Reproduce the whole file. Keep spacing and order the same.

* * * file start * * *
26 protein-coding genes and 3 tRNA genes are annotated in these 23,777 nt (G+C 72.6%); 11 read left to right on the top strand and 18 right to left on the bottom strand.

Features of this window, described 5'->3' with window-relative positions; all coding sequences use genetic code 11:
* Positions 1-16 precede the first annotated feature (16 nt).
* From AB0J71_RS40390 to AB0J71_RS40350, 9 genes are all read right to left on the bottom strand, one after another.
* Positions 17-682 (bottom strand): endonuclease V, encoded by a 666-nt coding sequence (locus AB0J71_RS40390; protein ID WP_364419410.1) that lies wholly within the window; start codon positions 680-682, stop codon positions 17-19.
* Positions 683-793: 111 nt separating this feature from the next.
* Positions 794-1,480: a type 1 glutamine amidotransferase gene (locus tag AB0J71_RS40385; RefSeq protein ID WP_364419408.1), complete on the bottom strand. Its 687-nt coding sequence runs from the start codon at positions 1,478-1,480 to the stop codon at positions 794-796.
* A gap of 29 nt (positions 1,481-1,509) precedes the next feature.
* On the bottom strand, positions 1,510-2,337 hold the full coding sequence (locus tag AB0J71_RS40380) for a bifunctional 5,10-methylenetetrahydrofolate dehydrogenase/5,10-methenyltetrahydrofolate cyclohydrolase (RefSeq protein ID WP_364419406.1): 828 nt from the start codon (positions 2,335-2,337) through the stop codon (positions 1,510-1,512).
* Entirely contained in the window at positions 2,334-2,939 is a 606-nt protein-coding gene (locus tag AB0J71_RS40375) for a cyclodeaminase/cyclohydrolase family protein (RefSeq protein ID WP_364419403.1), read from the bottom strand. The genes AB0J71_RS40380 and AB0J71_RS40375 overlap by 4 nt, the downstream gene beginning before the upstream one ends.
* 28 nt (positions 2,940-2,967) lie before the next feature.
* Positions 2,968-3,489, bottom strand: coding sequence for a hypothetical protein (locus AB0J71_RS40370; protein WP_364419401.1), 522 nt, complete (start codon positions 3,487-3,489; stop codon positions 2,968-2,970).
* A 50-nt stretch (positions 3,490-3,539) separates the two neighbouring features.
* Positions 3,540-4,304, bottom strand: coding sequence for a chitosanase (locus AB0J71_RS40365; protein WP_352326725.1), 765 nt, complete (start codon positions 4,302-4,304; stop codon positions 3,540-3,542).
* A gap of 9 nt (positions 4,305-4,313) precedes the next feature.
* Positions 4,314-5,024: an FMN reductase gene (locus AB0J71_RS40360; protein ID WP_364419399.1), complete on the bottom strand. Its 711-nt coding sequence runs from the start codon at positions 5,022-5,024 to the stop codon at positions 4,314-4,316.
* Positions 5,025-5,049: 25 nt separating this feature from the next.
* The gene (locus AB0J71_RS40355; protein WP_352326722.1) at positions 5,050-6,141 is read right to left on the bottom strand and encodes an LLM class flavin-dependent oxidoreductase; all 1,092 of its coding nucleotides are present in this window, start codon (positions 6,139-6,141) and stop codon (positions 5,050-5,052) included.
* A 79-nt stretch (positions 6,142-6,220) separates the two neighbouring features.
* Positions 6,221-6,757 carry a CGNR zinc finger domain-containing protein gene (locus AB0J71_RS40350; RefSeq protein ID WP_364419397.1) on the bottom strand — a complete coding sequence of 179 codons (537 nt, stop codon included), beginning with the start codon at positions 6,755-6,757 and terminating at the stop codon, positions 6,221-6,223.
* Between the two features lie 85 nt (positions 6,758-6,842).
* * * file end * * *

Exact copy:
26 protein-coding genes and 3 tRNA genes are annotated in these 23,777 nt (G+C 72.6%); 11 read left to right on the top strand and 18 right to left on the bottom strand.

Features of this window, described 5'->3' with window-relative positions; all coding sequences use genetic code 11:
* Positions 1-16 precede the first annotated feature (16 nt).
* From AB0J71_RS40390 to AB0J71_RS40350, 9 genes are all read right to left on the bottom strand, one after another.
* Positions 17-682 (bottom strand): endonuclease V, encoded by a 666-nt coding sequence (locus AB0J71_RS40390; protein ID WP_364419410.1) that lies wholly within the window; start codon positions 680-682, stop codon positions 17-19.
* Positions 683-793: 111 nt separating this feature from the next.
* Positions 794-1,480: a type 1 glutamine amidotransferase gene (locus tag AB0J71_RS40385; RefSeq protein ID WP_364419408.1), complete on the bottom strand. Its 687-nt coding sequence runs from the start codon at positions 1,478-1,480 to the stop codon at positions 794-796.
* A gap of 29 nt (positions 1,481-1,509) precedes the next feature.
* On the bottom strand, positions 1,510-2,337 hold the full coding sequence (locus tag AB0J71_RS40380) for a bifunctional 5,10-methylenetetrahydrofolate dehydrogenase/5,10-methenyltetrahydrofolate cyclohydrolase (RefSeq protein ID WP_364419406.1): 828 nt from the start codon (positions 2,335-2,337) through the stop codon (positions 1,510-1,512).
* Entirely contained in the window at positions 2,334-2,939 is a 606-nt protein-coding gene (locus tag AB0J71_RS40375) for a cyclodeaminase/cyclohydrolase family protein (RefSeq protein ID WP_364419403.1), read from the bottom strand. The genes AB0J71_RS40380 and AB0J71_RS40375 overlap by 4 nt, the downstream gene beginning before the upstream one ends.
* 28 nt (positions 2,940-2,967) lie before the next feature.
* Positions 2,968-3,489, bottom strand: coding sequence for a hypothetical protein (locus AB0J71_RS40370; protein WP_364419401.1), 522 nt, complete (start codon positions 3,487-3,489; stop codon positions 2,968-2,970).
* A 50-nt stretch (positions 3,490-3,539) separates the two neighbouring features.
* Positions 3,540-4,304, bottom strand: coding sequence for a chitosanase (locus AB0J71_RS40365; protein WP_352326725.1), 765 nt, complete (start codon positions 4,302-4,304; stop codon positions 3,540-3,542).
* A gap of 9 nt (positions 4,305-4,313) precedes the next feature.
* Positions 4,314-5,024: an FMN reductase gene (locus AB0J71_RS40360; protein ID WP_364419399.1), complete on the bottom strand. Its 711-nt coding sequence runs from the start codon at positions 5,022-5,024 to the stop codon at positions 4,314-4,316.
* Positions 5,025-5,049: 25 nt separating this feature from the next.
* The gene (locus AB0J71_RS40355; protein WP_352326722.1) at positions 5,050-6,141 is read right to left on the bottom strand and encodes an LLM class flavin-dependent oxidoreductase; all 1,092 of its coding nucleotides are present in this window, start codon (positions 6,139-6,141) and stop codon (positions 5,050-5,052) included.
* A 79-nt stretch (positions 6,142-6,220) separates the two neighbouring features.
* Positions 6,221-6,757 carry a CGNR zinc finger domain-containing protein gene (locus AB0J71_RS40350; RefSeq protein ID WP_364419397.1) on the bottom strand — a complete coding sequence of 179 codons (537 nt, stop codon included), beginning with the start codon at positions 6,755-6,757 and terminating at the stop codon, positions 6,221-6,223.
* Between the two features lie 85 nt (positions 6,758-6,842).